Does your dog enjoy road trips? It’s definitely a lot of fun to include your canine companion if you’re taking a family vacation or day trip. Just be sure to keep Fido’s well-being in mind! Learn more below from a vet Scottsdale, AZ.
Use the Carriera
It’s always best to keep your dog in his carrier for car rides, buckling it in with seatbelts or bungee cords. This is the best way to keep your dog safe and secure for the duration of your trip. If you’d like a recommendation on the right carrier for your dog, consult your veterinarian.
Car Anxiety Tips
Many dogs are anxious when it comes to riding in the car. Try desensitizing your canine companion by going on very short drives around your neighborhood on a regular basis, offering your dog treats and toys during the journey. While on your trip, be sure to take frequent stops to let Fido out for a bathroom break.
Check Your Destination
Always make sure your dog is welcome at your destination before leaving home—you don’t want to arrive at a hotel to find out that dogs aren’t allowed!
Ask your veterinarian Scottsdale, AZ for more safety tips.
Is your pooch’s coat looking a little less-than-stellar recently? It’s not uncommon for our dogs’ coats to become a bit dull and dry now and then. Use these tips from a veterinarian Fort Collins, CO to improve your dog’s coat of fur:
Brush your dog daily; this removes loose fur from the coat and spreads natural skin oils through the hair to moisturize it. It’s a great way to cut down on shedding!
Bathing your dog occasionally—using a canine-formulated shampoo at all times—is another good way to keep things fresh. Don’t overdo it, though, as over-bathing can dry out your dog’s skin further.
What your dog eats has a lot to do with his skin and fur health. Without the right vitamins, minerals, and fatty acids, your dog’s fur might become dry and coarse! Ask your vet to recommend a great diet choice for your pooch’s nutritional needs.
If your dog’s coat is particularly dry and dull, or you’ve suddenly seen a drastic increase in shedding or bald patches, visit your vet. Medical issues could be to blame!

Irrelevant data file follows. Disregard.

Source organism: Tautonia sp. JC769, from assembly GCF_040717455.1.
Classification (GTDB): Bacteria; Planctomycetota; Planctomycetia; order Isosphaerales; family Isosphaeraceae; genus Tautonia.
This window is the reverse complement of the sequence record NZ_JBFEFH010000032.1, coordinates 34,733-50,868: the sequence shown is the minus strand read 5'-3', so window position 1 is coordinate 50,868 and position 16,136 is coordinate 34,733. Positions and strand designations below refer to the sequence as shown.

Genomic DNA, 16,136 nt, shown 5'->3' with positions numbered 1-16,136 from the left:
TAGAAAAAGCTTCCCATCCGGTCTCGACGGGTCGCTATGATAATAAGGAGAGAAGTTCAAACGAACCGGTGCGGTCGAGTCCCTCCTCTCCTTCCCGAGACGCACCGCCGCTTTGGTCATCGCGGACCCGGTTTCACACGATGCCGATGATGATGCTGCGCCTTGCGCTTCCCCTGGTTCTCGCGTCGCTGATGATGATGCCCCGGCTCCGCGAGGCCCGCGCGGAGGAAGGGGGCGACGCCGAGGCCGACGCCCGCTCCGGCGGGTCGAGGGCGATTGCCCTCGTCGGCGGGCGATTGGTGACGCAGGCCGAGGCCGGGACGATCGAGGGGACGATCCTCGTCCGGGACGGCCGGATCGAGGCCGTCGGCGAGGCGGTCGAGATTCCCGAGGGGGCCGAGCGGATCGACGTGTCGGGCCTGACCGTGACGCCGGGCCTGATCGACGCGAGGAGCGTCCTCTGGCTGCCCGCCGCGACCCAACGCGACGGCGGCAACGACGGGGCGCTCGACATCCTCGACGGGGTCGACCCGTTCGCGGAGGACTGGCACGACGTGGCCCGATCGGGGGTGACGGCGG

Call your animal hospital Fort Collins, CO today for more information on your dog’s grooming needs.
Does your canine companion leave excessive amounts of fur all over the house? While shedding is simply a natural part of life for most dogs, too much can be a problem! Here, your Colorado Springs, CO veterinarian tells you what to do.
Help With Grooming
You’ll be surprised at the difference that daily brushing can make when it comes to shedding. Not only does brushing your animal friend help trap loose and dead fur in the brush itself, preventing it from winding up on your carpets and floors, it spreads essential skin oils through the coat. This moisturizes the fur naturally to cut back on shedding at the get-go.
If your dog doesn’t receive the proper nutrients from food, his skin health will suffer and shedding may increase. Ask your veterinarian if your pooch’s current diet is up to par—if it’s not, it might be time for a change.
See Your Veterinarian
If you still can’t seem to get your dog’s excessive shedding under control, make an appointment to have your dog examined at the vet’s office. Medical issues could be to blame!
For more information on your dog’s grooming needs, call your veterinarians Colorado Springs, CO.
Are you new to dog ownership? It can be difficult to know what sort of leash to select when you’re visiting the pet store. Below, your Savannah, GA veterinarian gives you a crash course:
The Standard Leash
Most dogs will be just fine with a standard leash. These are typically about six feet long and are made of nylon or perhaps leather. They have a loop at one end, and a clasping mechanism at the other to attach to your dog’s collar.
Retractable leashes are currently quite popular; they feature a spring-loaded handle, allowing your dog to move away from you as they please until you press a button, stopping the leash from retracting further. Just be careful not to let your dog get too far away from you!
Training leashes may be extra short, long, or made of a particular material to help your dog learn certain commands or maneuvers. Generally speaking, it’s not necessary to use a training leash with your dog unless directed to do so by your veterinarian or a dog-training professional.
Would you like a recommendation on a good leash for your dog’s needs? Talk to your vet Savannah, GA today.
If you own a dog, it’s a safe bet that you’ll have to give them a pill at some point. That can be much easier said than done! Your Plano, TX veterinarian gives you a few tips below:
Hide in Food
Ask your veterinarian if your dog’s pill is safe to be given with food. If it is, you can try hiding it in the center of a glob of wet dog food, a soft dog treat, or in a roll of deli meat. With any luck, your dog will gobble up the tasty morsel without even realizing there was medication inside!
In some cases, you can crush your dog’s pill up and sprinkle it over food. Make sure to ask your veterinarian first, though—crushing may render some medications ineffective, or it could introduce the medication to your dog’s system too quickly.
If the above methods don’t work, you will have to give your dog the pill manually. Pry open your dog’s jaws with one hand, then place the pill far back in the mouth. Close the jaws and stroke the throat to stimulate swallowing.
For help administering your dog’s pill, contact your animal hospital Plano, TX.